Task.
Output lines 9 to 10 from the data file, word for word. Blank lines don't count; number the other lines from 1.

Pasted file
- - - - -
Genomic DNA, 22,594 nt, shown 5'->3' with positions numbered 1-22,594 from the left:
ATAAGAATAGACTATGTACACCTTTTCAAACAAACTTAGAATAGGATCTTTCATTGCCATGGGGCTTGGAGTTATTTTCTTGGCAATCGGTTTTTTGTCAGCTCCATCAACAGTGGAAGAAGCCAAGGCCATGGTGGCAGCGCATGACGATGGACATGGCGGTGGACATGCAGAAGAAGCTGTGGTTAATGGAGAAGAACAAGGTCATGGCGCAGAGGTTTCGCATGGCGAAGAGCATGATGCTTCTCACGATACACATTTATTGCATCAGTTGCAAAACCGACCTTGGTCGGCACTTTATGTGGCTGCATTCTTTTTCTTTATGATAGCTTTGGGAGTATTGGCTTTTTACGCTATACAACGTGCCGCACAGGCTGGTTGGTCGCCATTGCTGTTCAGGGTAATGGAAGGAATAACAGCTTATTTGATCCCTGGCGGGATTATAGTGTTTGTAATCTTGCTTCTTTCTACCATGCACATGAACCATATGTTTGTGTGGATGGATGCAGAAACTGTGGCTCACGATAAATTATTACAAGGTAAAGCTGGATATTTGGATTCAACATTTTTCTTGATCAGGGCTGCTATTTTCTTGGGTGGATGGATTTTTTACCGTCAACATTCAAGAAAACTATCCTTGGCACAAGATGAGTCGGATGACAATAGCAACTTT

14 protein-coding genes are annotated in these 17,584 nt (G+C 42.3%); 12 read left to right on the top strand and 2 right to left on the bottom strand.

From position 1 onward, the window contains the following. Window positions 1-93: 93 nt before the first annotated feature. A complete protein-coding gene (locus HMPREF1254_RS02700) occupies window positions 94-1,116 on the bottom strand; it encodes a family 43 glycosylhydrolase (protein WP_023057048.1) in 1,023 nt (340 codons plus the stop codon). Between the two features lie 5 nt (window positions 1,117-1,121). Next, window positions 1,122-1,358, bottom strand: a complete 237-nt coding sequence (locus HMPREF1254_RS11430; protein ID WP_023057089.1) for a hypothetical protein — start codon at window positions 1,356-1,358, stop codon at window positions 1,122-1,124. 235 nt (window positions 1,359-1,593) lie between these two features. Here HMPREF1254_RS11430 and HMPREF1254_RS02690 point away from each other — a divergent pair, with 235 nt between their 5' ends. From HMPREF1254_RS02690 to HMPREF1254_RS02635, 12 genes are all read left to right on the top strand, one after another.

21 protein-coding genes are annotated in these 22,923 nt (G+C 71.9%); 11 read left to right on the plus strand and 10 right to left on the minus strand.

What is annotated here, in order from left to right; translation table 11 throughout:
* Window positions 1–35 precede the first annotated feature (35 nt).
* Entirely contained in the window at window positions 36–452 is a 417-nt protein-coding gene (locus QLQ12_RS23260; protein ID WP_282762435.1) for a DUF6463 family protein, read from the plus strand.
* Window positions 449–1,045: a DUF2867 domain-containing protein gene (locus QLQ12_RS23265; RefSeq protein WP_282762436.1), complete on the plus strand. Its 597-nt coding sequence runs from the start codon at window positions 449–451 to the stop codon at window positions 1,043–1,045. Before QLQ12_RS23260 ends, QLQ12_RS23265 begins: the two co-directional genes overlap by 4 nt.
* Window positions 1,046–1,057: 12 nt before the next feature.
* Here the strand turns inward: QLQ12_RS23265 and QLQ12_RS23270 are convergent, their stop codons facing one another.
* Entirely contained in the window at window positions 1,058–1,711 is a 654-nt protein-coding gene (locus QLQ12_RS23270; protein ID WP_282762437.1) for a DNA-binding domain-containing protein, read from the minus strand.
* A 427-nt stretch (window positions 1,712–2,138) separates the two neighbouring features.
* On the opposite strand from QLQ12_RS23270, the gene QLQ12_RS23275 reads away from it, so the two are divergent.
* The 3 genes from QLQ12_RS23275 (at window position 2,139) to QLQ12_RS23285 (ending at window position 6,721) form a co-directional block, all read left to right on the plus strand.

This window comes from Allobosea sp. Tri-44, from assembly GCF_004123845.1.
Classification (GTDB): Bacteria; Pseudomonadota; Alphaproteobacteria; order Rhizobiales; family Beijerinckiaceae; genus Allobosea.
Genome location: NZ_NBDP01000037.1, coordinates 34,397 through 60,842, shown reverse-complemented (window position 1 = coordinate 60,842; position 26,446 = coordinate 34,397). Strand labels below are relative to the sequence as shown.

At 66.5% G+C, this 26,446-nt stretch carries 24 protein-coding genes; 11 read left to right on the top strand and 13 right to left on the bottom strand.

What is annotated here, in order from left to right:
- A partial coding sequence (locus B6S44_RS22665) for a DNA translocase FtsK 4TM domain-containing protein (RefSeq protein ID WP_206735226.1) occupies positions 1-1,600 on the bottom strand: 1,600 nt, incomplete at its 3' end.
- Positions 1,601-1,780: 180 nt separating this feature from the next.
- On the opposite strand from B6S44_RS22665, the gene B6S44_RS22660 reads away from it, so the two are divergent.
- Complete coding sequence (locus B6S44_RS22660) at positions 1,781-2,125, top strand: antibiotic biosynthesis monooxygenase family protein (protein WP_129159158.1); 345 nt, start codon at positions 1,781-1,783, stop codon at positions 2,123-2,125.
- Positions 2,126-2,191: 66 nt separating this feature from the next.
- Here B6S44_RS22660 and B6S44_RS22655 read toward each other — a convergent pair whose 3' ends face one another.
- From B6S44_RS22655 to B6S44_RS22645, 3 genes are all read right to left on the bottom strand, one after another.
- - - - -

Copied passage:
* Window positions 449–1,045: a DUF2867 domain-containing protein gene (locus QLQ12_RS23265; RefSeq protein WP_282762436.1), complete on the plus strand. Its 597-nt coding sequence runs from the start codon at window positions 449–451 to the stop codon at window positions 1,043–1,045. Before QLQ12_RS23260 ends, QLQ12_RS23265 begins: the two co-directional genes overlap by 4 nt.
* Window positions 1,046–1,057: 12 nt before the next feature.